The centaurs were a mythical race inhabiting the mountains of Thessaly and Arcadia.

As so often, centaurs have several genealogies. Ixion, king of the Lapiths, murdered his father-in-law, but, to save him from revenge, Zeus rescued him. However, Ixion then tried to woo Zeus’s wife, Hera, so Zeus made a cloud resembling Hera, and by it Ixion became the father of a man-horse monster, which, the poet Pindar says, consorted with Magnesian mares on the slopes of Mount Pelion and so was the progenitor of the centaurs. Other versions give their descent from Apollo and Hebe, or from Peneus, Thessaly’s chief river.

The centaur myth probably originated when people first saw an equestrian tribe from the north settling in Thessaly at a time when, in Greece, horses were not ridden. Sir William Smith considered that the name kentauros (‘bull-spearer’) suggests the hunting of cattle by Thessalian cowboys. Like satyrs, centaurs represented unbridled animal lusts, and their combats with the Lapiths, and with Herakles and his wife, stood for strife between barbarism and civilisation.

Chiron, however, was strikingly different from other centaurs. His descent is variously given as from his mother Philyra, from Ixion, Poseidon or even from Kronos. Chiron lived on Mount Pelion with his wife, Chariklo, and was wise, kind and civilised. He is often represented in early Greek art as having a body that is wholly human, but attached at the rump to the chest and hind legs of a horse, and clothed with a tunic and, often, a cloak.

He was instructed by Apollo and Artemis and became famous for his skill in medicine, music, prophecy and gymnastics. In turn, he had as pupils in these skills many distinguished heroes, including Herakles, Achilles, Jason and Asklepios. Theophrastus (372–287 BC), ‘the founder of botanical science’, and Dioscorides, a physician who wrote a great treatise on materia medica in the first century AD, have given us some examples of herbs traditionally said to have been used by Chiron. They include species of the genus Centaurea (named after Chiron), Elecampane (‘the all-heal of Cheiron’) and Black Bryony – which are British, as well as Greek, wild plants.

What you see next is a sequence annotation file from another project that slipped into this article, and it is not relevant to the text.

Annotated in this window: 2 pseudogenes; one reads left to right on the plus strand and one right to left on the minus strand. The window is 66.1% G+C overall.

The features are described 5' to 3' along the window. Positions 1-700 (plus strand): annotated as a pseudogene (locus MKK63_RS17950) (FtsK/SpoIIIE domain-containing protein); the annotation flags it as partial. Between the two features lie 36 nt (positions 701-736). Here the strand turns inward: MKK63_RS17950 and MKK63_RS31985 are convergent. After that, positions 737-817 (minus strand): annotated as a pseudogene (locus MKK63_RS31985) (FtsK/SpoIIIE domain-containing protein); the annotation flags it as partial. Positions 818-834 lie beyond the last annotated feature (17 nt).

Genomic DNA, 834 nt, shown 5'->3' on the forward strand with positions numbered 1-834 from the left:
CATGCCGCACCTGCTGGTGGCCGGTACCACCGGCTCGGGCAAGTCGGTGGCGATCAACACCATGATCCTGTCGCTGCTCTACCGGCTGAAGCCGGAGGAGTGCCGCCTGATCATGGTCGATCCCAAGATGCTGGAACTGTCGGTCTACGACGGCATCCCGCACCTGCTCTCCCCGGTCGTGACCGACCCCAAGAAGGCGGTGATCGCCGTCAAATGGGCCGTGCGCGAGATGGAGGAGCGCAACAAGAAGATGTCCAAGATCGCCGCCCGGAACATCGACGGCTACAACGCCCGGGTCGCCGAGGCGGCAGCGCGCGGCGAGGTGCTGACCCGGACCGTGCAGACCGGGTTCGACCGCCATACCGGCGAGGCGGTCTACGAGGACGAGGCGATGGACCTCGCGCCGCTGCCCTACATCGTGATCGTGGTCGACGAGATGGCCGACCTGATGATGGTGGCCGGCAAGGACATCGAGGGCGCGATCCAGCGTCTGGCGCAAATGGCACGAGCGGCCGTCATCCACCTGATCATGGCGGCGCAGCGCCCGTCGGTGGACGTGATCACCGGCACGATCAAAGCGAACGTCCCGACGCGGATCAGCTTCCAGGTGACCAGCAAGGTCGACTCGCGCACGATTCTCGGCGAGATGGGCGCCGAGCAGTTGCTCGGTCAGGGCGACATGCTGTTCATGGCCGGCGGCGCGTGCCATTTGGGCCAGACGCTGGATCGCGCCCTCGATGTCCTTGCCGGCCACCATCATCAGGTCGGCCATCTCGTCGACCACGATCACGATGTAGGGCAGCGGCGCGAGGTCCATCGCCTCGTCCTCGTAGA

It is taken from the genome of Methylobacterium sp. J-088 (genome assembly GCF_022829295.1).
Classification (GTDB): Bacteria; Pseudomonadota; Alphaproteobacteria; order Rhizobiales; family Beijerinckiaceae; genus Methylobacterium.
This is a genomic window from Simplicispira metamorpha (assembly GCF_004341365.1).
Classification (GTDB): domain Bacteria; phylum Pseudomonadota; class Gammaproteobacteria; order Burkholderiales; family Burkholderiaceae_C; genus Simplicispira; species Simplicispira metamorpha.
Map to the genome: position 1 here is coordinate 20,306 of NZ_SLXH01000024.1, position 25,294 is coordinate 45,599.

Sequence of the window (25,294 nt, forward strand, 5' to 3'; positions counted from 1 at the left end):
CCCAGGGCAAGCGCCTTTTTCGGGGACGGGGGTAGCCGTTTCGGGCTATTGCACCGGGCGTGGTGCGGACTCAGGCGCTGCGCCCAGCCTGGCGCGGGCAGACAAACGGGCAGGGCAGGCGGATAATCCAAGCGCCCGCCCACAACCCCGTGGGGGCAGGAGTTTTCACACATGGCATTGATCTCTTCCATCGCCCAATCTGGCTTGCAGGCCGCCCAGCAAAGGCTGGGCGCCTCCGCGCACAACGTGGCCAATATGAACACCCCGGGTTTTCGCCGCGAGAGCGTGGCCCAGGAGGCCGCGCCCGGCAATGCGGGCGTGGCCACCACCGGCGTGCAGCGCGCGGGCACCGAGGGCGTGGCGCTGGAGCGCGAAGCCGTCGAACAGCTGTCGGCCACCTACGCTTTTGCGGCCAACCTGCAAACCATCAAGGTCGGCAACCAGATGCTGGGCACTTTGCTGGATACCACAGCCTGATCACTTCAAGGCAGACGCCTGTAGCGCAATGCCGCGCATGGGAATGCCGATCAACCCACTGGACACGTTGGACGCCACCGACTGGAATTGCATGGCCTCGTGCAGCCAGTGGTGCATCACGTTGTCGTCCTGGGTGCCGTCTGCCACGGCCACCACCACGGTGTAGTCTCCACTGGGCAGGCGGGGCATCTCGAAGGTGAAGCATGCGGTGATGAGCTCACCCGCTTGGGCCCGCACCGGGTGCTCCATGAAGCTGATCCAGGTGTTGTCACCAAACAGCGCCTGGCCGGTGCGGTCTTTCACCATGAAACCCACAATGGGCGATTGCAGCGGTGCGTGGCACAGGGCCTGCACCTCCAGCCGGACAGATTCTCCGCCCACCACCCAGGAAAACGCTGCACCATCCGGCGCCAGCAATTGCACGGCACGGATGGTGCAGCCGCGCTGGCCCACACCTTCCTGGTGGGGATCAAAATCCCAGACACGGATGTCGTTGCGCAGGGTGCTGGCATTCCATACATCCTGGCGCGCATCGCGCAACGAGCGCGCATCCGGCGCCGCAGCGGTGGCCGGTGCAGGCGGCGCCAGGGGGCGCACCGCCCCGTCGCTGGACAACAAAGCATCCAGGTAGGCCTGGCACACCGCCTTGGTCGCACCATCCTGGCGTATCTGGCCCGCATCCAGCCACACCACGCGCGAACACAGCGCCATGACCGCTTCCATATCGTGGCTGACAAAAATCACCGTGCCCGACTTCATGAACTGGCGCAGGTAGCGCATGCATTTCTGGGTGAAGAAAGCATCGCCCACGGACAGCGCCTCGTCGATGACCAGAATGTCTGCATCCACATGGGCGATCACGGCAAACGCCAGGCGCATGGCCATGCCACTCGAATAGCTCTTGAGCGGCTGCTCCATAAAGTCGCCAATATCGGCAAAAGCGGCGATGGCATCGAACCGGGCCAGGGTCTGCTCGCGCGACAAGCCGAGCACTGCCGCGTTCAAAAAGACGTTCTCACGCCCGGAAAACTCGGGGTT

When Herakles was fighting wild centaurs, one of his poisoned arrows accidentally wounded Chiron and caused him such agony that he longed to die. He could not, however, do so until he had passed his immortality to Prometheus. Zeus then raised him to the stars as the constellation Sagittarius. Galen (129–215 AD), who learned and taught medicine at the Asklepieion at Pergamon, accepted Chiron as an early teacher of medicine.

Sir James Cameron, while president of the Royal College of Physicians of Edinburgh in 1962, presented to the College a silver statuette of a centaur representing Chiron and instituted a Chiron cult. A centaur, like Cameron’s, which is not like Chiron as typically depicted by the ancient Greeks, now adorns the College's neckties, writing paper and publications.